5 Best Winter Hikes
When the days get shorter and the weather gets cooler, most people hunker down inside and avoid the cold. But taking a winter hike offers many benefits! Winter workouts are a great way to take in small doses of sunlight to help improve mood and absorb the much-needed vitamin D that boosts our immunity during cold and flu season. Another great perk is that your body burns a significant amount of calories by shivering to stay warm. In fact, studies have shown that people expend five times more energy when shivering, compared to when they are resting.
Don’t let the chilly weather keep you off the trails - get out and enjoy our top 5 winter hikes!
Seven Islands State Birding ParkBack to Top of List
Right in Knoxville’s backyard, Seven Islands State Birding Park is the epitome of natural beauty. The 416-acre peninsula is bordered by the French Broad River and features 8 miles of trails, gorgeous views of the Smoky Mountains and diverse habitats like nowhere else you will encounter in Tennessee. Even in the winter, the natural grasses and wildlife paint the landscape. Spectacular views await at the top of the Hickory Ridge Trail, a strenuous hike gaining roughly 300 feet in elevation in about .6 miles – the highest point in elevation at the park. The park also features an ADA trail that leads visitors to a fully accessible pedestrian bridge crossing the French Broad River to Newman's Island.
House MountainBack to Top of List
Only 30 minutes from downtown Knoxville, the House Mountain trails lead you up a fairly steep ascent to Knox County’s highest point featuring overlooks from the 2,100-foot crest. The 5.8 miles of trail are moderate in difficulty as you climb through heavily wooded terrain dotted with impressive rock outcrops. When you reach the top, you’ll be awed by the majestic views of the parallel mountain ranges of the Unakas and Cumberlands, some 30 miles away. On the summit, the Crest Trail stretches the length of the mountain from the West End Overlook to the East Overlook offering exceptional views. The West End Overlook presents views of the Cumberland Mountains to the north, the Smoky Mountains to the south, and a glimpse of downtown Knoxville on the horizon. The views from the East End Overlook feature the Clinch Mountain range which runs northeast all the way into Southwest Virginia.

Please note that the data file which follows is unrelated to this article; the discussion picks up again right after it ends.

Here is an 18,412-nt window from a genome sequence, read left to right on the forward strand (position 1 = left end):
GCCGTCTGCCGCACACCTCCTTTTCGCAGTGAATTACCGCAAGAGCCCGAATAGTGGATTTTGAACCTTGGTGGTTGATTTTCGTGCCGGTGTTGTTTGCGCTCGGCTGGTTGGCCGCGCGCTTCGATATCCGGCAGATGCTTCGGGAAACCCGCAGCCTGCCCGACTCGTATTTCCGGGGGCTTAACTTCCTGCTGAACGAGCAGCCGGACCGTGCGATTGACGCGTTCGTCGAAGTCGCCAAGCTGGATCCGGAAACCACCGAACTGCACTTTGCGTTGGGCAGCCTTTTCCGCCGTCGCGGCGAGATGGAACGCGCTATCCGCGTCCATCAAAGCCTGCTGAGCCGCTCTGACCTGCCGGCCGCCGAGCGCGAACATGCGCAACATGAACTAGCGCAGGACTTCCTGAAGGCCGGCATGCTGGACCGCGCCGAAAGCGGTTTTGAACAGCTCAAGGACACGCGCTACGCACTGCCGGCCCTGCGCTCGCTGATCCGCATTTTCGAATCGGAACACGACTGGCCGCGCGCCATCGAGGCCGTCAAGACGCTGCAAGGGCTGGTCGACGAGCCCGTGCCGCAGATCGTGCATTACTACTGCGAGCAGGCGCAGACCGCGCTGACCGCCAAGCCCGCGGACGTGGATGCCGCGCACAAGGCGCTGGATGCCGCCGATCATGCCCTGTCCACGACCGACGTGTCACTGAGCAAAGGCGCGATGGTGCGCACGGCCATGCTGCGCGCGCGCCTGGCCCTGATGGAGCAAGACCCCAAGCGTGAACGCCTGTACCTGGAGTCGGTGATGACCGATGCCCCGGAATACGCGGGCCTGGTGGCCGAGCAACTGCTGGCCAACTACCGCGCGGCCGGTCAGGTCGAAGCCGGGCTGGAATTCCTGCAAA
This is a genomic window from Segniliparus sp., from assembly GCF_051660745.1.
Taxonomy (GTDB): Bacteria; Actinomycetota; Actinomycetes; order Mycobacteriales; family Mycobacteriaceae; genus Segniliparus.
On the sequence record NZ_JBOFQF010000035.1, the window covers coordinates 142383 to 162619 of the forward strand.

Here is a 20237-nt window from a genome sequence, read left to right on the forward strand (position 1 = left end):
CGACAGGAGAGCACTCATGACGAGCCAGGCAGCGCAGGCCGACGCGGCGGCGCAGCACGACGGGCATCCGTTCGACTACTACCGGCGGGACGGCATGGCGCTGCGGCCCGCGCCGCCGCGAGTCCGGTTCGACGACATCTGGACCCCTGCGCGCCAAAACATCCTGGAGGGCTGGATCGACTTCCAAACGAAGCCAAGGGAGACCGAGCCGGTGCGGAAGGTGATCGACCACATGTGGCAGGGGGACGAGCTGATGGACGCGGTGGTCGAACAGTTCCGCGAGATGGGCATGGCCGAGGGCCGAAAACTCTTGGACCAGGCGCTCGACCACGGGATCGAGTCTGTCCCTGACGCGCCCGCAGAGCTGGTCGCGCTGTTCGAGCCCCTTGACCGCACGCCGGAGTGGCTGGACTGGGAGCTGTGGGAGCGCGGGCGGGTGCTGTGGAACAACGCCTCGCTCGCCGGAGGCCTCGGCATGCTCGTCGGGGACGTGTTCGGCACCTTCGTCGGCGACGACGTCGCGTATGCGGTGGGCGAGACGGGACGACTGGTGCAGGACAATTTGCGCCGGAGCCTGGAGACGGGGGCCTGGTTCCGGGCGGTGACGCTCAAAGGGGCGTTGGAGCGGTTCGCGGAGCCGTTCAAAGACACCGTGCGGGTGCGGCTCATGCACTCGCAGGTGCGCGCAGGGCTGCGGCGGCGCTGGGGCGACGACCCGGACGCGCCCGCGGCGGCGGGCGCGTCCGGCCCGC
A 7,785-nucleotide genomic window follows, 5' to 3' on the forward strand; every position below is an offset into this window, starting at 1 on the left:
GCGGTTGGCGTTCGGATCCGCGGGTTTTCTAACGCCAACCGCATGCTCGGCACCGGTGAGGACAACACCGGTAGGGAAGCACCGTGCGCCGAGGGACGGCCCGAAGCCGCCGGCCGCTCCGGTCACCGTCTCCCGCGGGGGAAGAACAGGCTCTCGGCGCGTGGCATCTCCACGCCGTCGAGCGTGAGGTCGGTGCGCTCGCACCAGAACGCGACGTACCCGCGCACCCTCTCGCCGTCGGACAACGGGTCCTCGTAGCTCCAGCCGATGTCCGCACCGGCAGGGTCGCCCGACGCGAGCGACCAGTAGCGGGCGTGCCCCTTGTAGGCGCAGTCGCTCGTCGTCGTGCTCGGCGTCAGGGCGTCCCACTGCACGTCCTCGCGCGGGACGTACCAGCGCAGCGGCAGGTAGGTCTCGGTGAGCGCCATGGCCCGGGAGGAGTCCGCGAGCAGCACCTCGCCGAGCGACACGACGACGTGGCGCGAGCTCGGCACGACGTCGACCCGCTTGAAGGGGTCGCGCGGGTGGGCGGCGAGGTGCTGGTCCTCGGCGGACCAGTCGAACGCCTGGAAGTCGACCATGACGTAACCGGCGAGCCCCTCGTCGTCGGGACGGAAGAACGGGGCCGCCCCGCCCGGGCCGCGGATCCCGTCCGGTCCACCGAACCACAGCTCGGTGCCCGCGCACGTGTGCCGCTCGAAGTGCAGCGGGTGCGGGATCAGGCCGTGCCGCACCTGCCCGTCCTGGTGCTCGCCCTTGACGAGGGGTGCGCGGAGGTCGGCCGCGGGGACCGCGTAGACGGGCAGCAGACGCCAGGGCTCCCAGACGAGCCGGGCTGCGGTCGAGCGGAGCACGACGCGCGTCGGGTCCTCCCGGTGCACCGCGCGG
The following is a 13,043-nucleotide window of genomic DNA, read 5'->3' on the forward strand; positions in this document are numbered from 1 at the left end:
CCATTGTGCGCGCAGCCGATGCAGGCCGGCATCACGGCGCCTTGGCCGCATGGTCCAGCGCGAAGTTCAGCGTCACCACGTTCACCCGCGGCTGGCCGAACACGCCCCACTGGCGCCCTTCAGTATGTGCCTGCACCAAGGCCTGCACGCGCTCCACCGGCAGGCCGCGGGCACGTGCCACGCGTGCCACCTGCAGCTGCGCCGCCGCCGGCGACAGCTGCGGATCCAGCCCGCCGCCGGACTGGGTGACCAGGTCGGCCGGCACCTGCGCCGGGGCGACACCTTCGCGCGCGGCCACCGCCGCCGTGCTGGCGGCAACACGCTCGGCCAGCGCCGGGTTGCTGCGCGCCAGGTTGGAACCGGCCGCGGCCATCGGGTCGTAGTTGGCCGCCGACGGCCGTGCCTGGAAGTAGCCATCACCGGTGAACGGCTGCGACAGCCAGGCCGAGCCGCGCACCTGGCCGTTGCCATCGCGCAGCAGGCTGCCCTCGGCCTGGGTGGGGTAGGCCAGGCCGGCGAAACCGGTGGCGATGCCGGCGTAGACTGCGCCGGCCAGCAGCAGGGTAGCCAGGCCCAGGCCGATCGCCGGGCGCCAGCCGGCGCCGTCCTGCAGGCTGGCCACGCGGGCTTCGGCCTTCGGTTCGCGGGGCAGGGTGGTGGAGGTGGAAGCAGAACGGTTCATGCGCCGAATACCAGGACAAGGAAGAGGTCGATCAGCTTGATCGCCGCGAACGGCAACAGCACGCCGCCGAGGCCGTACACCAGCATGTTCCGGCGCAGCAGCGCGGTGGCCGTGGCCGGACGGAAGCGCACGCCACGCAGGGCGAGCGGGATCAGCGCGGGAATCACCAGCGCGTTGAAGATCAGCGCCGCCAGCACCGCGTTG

Frozen HeadBack to Top of List
3. Frozen Head
Frozen Head State Park and Natural Area encompasses more than 24,000 acres of wilderness area and is named for a 3,324-foot peak in the Cumberland Mountains. The densely forested, unspoiled mountain splendor showcases the Cumberland Mountains’ unique characteristics - giant sandstone rock formations to wind around, bluffs to scramble up, creeks to rock-hop, and plenty of waterfalls. A seven-mile trip on the appropriately named Lookout Tower Trail will take you to the park’s highest point where the observation deck yields a 360-degree panorama of the Cumberland Plateau, Tennessee Ridge & Valley and the Great Smoky Mountains. Winter hikes may afford you the view that gives Frozen Head its name as the mountain peaks are often capped with snow or ice even when the lower valleys remain unadorned.
Look Rock Observation TowerBack to Top of List
Technically this may not be considered a hike but the views from the top of the observation tower are spectacular. Located on the scenic Foothills Parkway in Maryville, an easy ½ mile walk leads to the observation tower which provides a 360-degree panoramic view of the mountains. The 18-mile parkway traverses the foothills of the Great Smoky Mountains and provides some of the best unobstructed views of the Smokies to the south and the Tennessee Valley to the north.
Norris Dam State ParkBack to Top of List
Located just 30 minutes north of Knoxville, Norris Dam State Park is a 4,000-acre recreational heaven, surrounded by beautiful hardwood forests and miles of Norris Lake shoreline. There are 15 trails that range in length from .5-mile to 5-miles and vary in difficulty from easy to strenuous. The Norris Watershed Trails are a favorite of hikers, runners, mountain bikers and equestrians. The trails begin just past the 18th century Rice Grist Mill and climb over the hills and wind along the eastern shore of Norris Lake, offering spectacular views of the lake and its surrounding hills and valleys.